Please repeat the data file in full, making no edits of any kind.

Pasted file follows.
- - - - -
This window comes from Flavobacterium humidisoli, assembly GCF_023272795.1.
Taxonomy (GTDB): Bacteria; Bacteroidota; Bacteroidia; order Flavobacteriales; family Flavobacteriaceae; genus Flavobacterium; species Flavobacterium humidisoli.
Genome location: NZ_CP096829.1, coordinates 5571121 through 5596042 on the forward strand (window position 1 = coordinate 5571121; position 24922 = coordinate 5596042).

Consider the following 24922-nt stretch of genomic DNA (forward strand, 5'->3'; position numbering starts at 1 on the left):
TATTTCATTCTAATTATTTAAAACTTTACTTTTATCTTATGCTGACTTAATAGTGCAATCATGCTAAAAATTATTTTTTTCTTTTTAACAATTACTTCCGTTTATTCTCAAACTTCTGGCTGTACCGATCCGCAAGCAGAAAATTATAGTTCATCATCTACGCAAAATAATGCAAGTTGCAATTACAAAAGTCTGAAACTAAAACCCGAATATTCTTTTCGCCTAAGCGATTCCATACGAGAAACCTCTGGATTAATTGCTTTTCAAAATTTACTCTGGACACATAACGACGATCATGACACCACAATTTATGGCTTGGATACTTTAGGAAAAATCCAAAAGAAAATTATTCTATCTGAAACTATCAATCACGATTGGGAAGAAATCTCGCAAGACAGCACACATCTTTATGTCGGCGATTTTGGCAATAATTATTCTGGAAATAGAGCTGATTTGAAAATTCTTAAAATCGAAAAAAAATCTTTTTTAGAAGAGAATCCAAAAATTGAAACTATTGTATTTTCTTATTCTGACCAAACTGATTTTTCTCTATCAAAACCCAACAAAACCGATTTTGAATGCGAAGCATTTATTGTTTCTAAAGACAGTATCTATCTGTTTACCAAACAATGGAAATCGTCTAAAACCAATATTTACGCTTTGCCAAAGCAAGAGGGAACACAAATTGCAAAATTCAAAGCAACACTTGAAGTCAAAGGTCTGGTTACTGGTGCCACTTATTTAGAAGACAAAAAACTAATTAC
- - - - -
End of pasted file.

This window comes from Flavobacterium humidisoli, assembly GCF_023272795.1.
Taxonomy (GTDB): Bacteria; Bacteroidota; Bacteroidia; order Flavobacteriales; family Flavobacteriaceae; genus Flavobacterium; species Flavobacterium humidisoli.
Genome location: NZ_CP096829.1, coordinates 5571121 through 5596042 on the forward strand (window position 1 = coordinate 5571121; position 24922 = coordinate 5596042).

Consider the following 24922-nt stretch of genomic DNA (forward strand, 5'->3'; position numbering starts at 1 on the left):
TATTTCATTCTAATTATTTAAAACTTTACTTTTATCTTATGCTGACTTAATAGTGCAATCATGCTAAAAATTATTTTTTTCTTTTTAACAATTACTTCCGTTTATTCTCAAACTTCTGGCTGTACCGATCCGCAAGCAGAAAATTATAGTTCATCATCTACGCAAAATAATGCAAGTTGCAATTACAAAAGTCTGAAACTAAAACCCGAATATTCTTTTCGCCTAAGCGATTCCATACGAGAAACCTCTGGATTAATTGCTTTTCAAAATTTACTCTGGACACATAACGACGATCATGACACCACAATTTATGGCTTGGATACTTTAGGAAAAATCCAAAAGAAAATTATTCTATCTGAAACTATCAATCACGATTGGGAAGAAATCTCGCAAGACAGCACACATCTTTATGTCGGCGATTTTGGCAATAATTATTCTGGAAATAGAGCTGATTTGAAAATTCTTAAAATCGAAAAAAAATCTTTTTTAGAAGAGAATCCAAAAATTGAAACTATTGTATTTTCTTATTCTGACCAAACTGATTTTTCTCTATCAAAACCCAACAAAACCGATTTTGAATGCGAAGCATTTATTGTTTCTAAAGACAGTATCTATCTGTTTACCAAACAATGGAAATCGTCTAAAACCAATATTTACGCTTTGCCAAAGCAAGAGGGAACACAAATTGCAAAATTCAAAGCAACACTTGAAGTCAAAGGTCTGGTTACTGGTGCCACTTATTTAGAAGACAAAAAACTAATTAC